Giraffes may not be native to Australia, but there’s one spotted, long-necked star that many locals think of when days like today - World Giraffe Day - come along.
Healthy Harold is an icon, recognised around the country as the mascot of Life Education, and a regular feature in the core memories of Australians aged 40 and under who’ve been lucky enough to experience a lesson since the initiative started in 1979.
Though the world has changed significantly in the decades that Harold has been helping local kids and communities, the goal has always been the same - to educate young people about the importance of physical and mental health and how to make informed decisions in a way that’s engaging and enjoyable.
“We’ve kept the core the same, but we've expanded the messaging” says CEO of Life Education NSW/ACT Jono Peatfield.
“We do a lot of cyber safety now, as well as respectful relationships, consent, we’ve even introduced vaping content.”
Expanding the scope of subject matter has been vital to staying relevant - but it hasn’t been the only change Life Ed has undergone in recent years.
While the majority of former students had their encounters with Harold and the team through mobile van visits, those of us who grew up in the greater west of Sydney are likely to have memories of visiting the physical premises of the Life Education Centre in Colyton - an incredible establishment that housed interactive theatres and classrooms.
“This centre was built in the early 80s. (Life Ed Founder) Ted Noffs had a relationship with Dick Smith, who originally housed Life Ed at Australian Geographic,” Peatfield says.
“(Smith) saw the potential, and went halves with the government to build this place. Now the national office has bought the building and land.”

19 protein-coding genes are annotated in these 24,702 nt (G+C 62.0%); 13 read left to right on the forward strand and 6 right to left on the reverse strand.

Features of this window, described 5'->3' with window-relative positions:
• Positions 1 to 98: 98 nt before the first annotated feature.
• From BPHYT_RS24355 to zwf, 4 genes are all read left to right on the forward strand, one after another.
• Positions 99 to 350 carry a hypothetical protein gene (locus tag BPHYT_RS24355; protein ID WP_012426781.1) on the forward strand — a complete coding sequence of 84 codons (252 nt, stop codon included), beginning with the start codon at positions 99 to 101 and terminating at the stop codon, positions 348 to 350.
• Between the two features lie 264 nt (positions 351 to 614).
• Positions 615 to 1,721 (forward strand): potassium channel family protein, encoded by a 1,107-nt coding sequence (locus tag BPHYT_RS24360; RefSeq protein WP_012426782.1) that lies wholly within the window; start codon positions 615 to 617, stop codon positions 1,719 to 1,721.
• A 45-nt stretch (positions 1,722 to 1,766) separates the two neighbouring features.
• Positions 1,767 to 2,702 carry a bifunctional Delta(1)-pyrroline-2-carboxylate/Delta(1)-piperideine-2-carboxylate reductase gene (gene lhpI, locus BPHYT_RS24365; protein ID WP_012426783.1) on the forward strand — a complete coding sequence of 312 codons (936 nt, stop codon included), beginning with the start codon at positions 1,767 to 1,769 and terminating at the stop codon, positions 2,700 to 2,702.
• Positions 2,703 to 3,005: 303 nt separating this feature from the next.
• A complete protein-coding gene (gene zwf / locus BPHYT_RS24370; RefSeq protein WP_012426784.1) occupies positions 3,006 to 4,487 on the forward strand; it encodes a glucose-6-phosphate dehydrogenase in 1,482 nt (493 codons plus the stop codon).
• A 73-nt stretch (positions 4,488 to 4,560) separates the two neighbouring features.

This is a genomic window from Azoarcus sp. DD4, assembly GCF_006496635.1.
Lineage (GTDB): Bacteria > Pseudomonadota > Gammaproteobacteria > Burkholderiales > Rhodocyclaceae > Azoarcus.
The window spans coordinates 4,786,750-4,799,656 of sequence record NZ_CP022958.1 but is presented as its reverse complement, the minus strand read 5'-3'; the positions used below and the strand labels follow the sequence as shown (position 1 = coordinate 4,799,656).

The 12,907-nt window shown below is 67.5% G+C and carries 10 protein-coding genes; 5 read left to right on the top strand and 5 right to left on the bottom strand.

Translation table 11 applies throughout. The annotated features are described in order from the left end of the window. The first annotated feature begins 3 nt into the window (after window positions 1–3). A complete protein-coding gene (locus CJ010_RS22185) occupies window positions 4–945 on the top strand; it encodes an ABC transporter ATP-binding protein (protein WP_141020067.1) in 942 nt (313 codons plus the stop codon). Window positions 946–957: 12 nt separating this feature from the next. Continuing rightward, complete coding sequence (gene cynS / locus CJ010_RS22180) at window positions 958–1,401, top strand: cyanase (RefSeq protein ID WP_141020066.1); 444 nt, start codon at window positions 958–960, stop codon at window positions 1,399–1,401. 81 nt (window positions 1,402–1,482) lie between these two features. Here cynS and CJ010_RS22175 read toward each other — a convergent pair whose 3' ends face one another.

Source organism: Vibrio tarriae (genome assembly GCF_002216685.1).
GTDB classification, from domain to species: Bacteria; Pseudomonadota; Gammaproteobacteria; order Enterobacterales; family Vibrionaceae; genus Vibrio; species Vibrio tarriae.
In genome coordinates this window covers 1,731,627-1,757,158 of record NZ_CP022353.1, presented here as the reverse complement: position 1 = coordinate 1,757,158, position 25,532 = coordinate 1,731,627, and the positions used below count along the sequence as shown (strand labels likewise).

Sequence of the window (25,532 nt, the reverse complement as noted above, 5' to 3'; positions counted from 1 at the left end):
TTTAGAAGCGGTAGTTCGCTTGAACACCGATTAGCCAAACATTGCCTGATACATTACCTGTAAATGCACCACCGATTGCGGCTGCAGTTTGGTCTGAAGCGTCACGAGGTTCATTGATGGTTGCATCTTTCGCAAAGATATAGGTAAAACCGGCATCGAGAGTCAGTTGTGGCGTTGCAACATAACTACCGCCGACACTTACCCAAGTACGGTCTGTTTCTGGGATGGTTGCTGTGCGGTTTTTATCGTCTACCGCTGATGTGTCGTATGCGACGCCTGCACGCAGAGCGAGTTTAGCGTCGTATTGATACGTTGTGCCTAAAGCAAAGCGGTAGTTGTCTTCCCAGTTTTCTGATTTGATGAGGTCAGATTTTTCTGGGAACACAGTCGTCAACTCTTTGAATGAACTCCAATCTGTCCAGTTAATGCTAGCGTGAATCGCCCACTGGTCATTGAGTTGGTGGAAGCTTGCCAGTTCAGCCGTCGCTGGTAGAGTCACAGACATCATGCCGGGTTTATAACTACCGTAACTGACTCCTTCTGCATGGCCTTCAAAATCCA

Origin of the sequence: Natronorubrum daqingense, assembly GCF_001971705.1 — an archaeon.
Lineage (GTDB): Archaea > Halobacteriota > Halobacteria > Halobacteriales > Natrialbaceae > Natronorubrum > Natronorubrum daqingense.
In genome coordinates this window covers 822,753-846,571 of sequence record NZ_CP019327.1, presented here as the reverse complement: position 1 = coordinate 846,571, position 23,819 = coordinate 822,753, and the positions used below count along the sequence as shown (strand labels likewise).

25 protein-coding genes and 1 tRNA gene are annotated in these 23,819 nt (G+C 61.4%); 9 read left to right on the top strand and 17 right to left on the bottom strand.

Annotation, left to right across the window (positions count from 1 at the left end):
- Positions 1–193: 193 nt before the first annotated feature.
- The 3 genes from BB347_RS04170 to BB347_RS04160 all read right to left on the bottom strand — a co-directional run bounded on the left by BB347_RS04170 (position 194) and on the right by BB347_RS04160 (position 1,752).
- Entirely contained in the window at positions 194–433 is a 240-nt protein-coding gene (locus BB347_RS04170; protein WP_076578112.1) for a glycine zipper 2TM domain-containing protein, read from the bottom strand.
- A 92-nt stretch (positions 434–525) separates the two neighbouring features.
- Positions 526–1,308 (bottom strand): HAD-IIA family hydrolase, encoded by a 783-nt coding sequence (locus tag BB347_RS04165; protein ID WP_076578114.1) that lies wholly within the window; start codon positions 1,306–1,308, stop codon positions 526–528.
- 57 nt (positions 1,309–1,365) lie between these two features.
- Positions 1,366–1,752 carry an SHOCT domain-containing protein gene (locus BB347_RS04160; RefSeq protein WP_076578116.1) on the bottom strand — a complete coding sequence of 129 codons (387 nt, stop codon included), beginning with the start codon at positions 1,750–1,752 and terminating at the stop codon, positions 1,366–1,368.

Though the centre has had to stop taking visiting groups of wide-eyed local school kids, it still serves a crucial role in Life Education’s current model, with the theatres and classrooms being used as live interactive studios where sessions can be broadcast into schools around the state.
“We run two virtual studios out the back that we converted during Covid, and we can use those almost like ‘green rooms’ to create a bunch of online content, kind of like Netflix - Harold on Demand.”
While the pre-recorded content is valuable, the real benefit has been the ability to deliver lessons and content directly into classrooms.
“Our educators have four spots in the studios - including a table for Harold - and they communicate with students who they can see on the big screen.
“They’ll also have a producer and run sheet, so they’re delivering live and can still engage with the class and the teacher, which offers a similar content experience.”
That technology has delivered a number of other positives as well.
“The face-to-face is usually better, but this is certainly a better option than not doing it at all. It’s less intrusive too, which can benefit children with special needs and help reduce their anxiety.
“We were also able to deliver a program on Norfolk Island, where we’d never been, and one for ‘School of the Air’ (a service catering to students in remote outback Australia). They do all their education online and we were able to do a virtual session with kids who would have otherwise never had access to Harold.”
LIFE ED FOR ALL!
While the centre is a remarkable facility, the most important element of Life Education’s current set-up is the fleet of vans and utes that are used to take these vital health messages to all corners of the state - a fleet that is being constantly upgraded and improved.
The mobile vans now feature an incredible array of state-of-the-art equipment, including half-sized models of TAM - the Transparent Anatomical Model used to teach kids about their bodies and how they work.
But the star of the show is the new android-compatible TAM-E system, an amazing augmented reality model that gives students the chance to examine and explore the inner-workings of their bodies.